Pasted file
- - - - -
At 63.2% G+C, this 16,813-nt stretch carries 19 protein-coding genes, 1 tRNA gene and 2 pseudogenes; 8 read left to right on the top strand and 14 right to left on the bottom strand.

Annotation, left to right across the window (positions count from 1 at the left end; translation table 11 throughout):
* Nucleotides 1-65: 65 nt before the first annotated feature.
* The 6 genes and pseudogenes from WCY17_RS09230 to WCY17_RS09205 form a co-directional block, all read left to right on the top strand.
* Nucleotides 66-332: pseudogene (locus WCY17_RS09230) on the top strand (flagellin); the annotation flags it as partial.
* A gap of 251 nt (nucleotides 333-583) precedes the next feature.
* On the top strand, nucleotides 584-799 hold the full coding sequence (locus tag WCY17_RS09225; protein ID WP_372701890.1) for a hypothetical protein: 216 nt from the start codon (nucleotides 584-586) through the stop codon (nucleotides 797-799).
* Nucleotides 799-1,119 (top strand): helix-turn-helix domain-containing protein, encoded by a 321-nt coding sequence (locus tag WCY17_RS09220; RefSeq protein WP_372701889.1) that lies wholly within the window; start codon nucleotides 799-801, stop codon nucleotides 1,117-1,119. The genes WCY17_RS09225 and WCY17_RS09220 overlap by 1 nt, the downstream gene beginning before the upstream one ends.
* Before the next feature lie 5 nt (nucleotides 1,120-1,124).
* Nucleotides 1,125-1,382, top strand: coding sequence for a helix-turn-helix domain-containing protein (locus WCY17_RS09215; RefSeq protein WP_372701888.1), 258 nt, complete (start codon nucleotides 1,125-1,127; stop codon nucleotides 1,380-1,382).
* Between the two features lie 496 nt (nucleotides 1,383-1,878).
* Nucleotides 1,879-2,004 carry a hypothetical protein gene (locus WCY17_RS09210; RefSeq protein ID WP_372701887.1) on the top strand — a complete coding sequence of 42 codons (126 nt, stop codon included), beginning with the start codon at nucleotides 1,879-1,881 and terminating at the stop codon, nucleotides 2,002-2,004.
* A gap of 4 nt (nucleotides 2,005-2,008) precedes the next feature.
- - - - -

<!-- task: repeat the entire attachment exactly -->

At 63.2% G+C, this 16,813-nt stretch carries 19 protein-coding genes, 1 tRNA gene and 2 pseudogenes; 8 read left to right on the top strand and 14 right to left on the bottom strand.

Annotation, left to right across the window (positions count from 1 at the left end; translation table 11 throughout):
* Nucleotides 1-65: 65 nt before the first annotated feature.
* The 6 genes and pseudogenes from WCY17_RS09230 to WCY17_RS09205 form a co-directional block, all read left to right on the top strand.
* Nucleotides 66-332: pseudogene (locus WCY17_RS09230) on the top strand (flagellin); the annotation flags it as partial.
* A gap of 251 nt (nucleotides 333-583) precedes the next feature.
* On the top strand, nucleotides 584-799 hold the full coding sequence (locus tag WCY17_RS09225; protein ID WP_372701890.1) for a hypothetical protein: 216 nt from the start codon (nucleotides 584-586) through the stop codon (nucleotides 797-799).
* Nucleotides 799-1,119 (top strand): helix-turn-helix domain-containing protein, encoded by a 321-nt coding sequence (locus tag WCY17_RS09220; RefSeq protein WP_372701889.1) that lies wholly within the window; start codon nucleotides 799-801, stop codon nucleotides 1,117-1,119. The genes WCY17_RS09225 and WCY17_RS09220 overlap by 1 nt, the downstream gene beginning before the upstream one ends.
* Before the next feature lie 5 nt (nucleotides 1,120-1,124).
* Nucleotides 1,125-1,382, top strand: coding sequence for a helix-turn-helix domain-containing protein (locus WCY17_RS09215; RefSeq protein WP_372701888.1), 258 nt, complete (start codon nucleotides 1,125-1,127; stop codon nucleotides 1,380-1,382).
* Between the two features lie 496 nt (nucleotides 1,383-1,878).
* Nucleotides 1,879-2,004 carry a hypothetical protein gene (locus WCY17_RS09210; RefSeq protein ID WP_372701887.1) on the top strand — a complete coding sequence of 42 codons (126 nt, stop codon included), beginning with the start codon at nucleotides 1,879-1,881 and terminating at the stop codon, nucleotides 2,002-2,004.
* A gap of 4 nt (nucleotides 2,005-2,008) precedes the next feature.